After coming up $76,000 short in finding ways to cut $2.2 million from this year's budget, the New Westminster school board has put staff adjustments of $500,000 on the negotiating table.
Following a Dec. 11 consultation meeting where trustees tried every which way to find manageable cuts to the budget, school board chair Michael Ewen told The Record on Tuesday night that putting staffing as item 28 on a list that used to have 27 items on it was done for flexibility.
"Trustees wanted some options," said Ewen. "The list (of 27) didn't offer much in the way of flexibility. ... Now, we have some leeway."
Superintendent John Woudzia said possible staff adjustment won't necessarily mean layoffs, as re-deployment of existing resources and non-replacement of positions could be a part of the solution.
Woudzia said, on average, there are 200 vacancies in the district during the school year, with approximately 120 of those occurring in the six-month period from January to July.
In addition, on a daily basis, there are approximately 30 to 35 special education assistant absences - out of approximately 170 assistants - and the district has, in the past, saved money by offering no replacement of daily staff absences.
With the district looking at being $2.2 million in the hole, there are now $2.6 million of proposed cuts on the list of 28 items presented at Tuesday's regular school board meeting.
School trustee Lisa Graham was disappointed that one line item, a reduction of $64,000 that would fund four special needs students for another year at the district, was
Graham said the district has an obligation to help those students instead of trying to shift the responsibility to an external agency such as Community Living B.C.
"This is only one per cent of the special needs allocation," said Graham. "I believe this really places the board in a position of jeopardy."
While Graham was unsuccessful in having that line item removed from the list of 28 items where cuts can be made, district staff will look into the particulars and logistics of those four students if the district wants to shift responsibility to another agency.
The district is also seeking the public's input on the proposed cuts and has set a time frame of Dec. 20 to Jan 17 for receiving that input.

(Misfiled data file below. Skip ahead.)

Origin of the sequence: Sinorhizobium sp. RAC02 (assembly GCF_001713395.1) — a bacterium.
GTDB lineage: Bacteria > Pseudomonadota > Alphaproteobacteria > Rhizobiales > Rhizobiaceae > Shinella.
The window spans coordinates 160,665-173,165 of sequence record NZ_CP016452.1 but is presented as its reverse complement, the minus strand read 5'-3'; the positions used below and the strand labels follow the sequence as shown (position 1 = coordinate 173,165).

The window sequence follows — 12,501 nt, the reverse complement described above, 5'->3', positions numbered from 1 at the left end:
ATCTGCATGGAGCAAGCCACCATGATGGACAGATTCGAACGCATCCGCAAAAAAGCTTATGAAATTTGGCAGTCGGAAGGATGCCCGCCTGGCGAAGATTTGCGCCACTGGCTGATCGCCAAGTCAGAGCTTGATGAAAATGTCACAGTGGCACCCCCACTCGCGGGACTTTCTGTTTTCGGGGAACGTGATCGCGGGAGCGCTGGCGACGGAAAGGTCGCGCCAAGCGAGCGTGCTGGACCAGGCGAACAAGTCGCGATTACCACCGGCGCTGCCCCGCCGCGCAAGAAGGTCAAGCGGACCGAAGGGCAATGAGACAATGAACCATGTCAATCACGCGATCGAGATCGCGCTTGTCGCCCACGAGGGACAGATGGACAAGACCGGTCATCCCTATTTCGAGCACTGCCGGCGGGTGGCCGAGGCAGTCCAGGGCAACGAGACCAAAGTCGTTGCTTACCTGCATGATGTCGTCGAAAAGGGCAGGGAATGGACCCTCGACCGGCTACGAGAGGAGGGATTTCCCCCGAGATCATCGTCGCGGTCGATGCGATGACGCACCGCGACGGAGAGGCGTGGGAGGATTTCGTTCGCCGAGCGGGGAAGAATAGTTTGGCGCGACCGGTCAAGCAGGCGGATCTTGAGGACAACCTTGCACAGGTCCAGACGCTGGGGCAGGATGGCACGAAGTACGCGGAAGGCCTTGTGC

Ewen said the public will have opportunities at a Jan. 8 committee meeting and a regular board meeting on Jan. 15 to offer input, but acting on the recommendation of Joan Axford, hired to help the board through its financial quandary, the board will also receive recommendations online.
"The consultative process will involve an online response format called ThoughtStream," explained Woudzia. "Specific portals will be developed for different stakeholder groups."
No matter what feed-back comes back, trustees know their work isn't easy.
"We're going to have to make some very challenging decisions," said trustee David Phelan. "I think we should wait until the community process is over before we make any changes or omissions to the 28 (proposed) items."
Woudzia also expressed concern that even after trustees make their tough decision, there will only be approximately 22 weeks until June 30 for all the recommendations to be implemented.
Some of the more notable items on the now-28-item list include the district selling a small Queensborough property they believe could net $450,000; receiving an addition-al $200,000 from the district's SD40 Business Company;
deferring the board's $250,000 contribution to the skate park until a future year even though that must still be funded from the district's operating budget; deferring $75,000 of replacement of aging equipment; and applying all $700,000 of the provincial holdback funds towards offsetting the deficit.
Some of the smaller line items that would net smaller savings include: taking another $10,000 from Woudzia's $25,000 budget, which would give him less capacity to respond to emergencies; moving all meetings to either before or after the school day, which could result in a $5,000 savings but could also adversely affect attendance at those meetings; and reducing field trip costs by $5,000, which will impact some activities in the district.
CUPE local 409 president Marcel Marsolais, the only visitor to make a presentation to the board Tuesday night, said the district should look at standing up to the provincial government.
"Boards all across the province haven't put enough pressure on governments," he said. "When the suggestion to save money is to not replace staff, that isn't a solution."
Trustees expect to make a final decision on how to deal with their $2.2 million deficit by the end of January, 2013.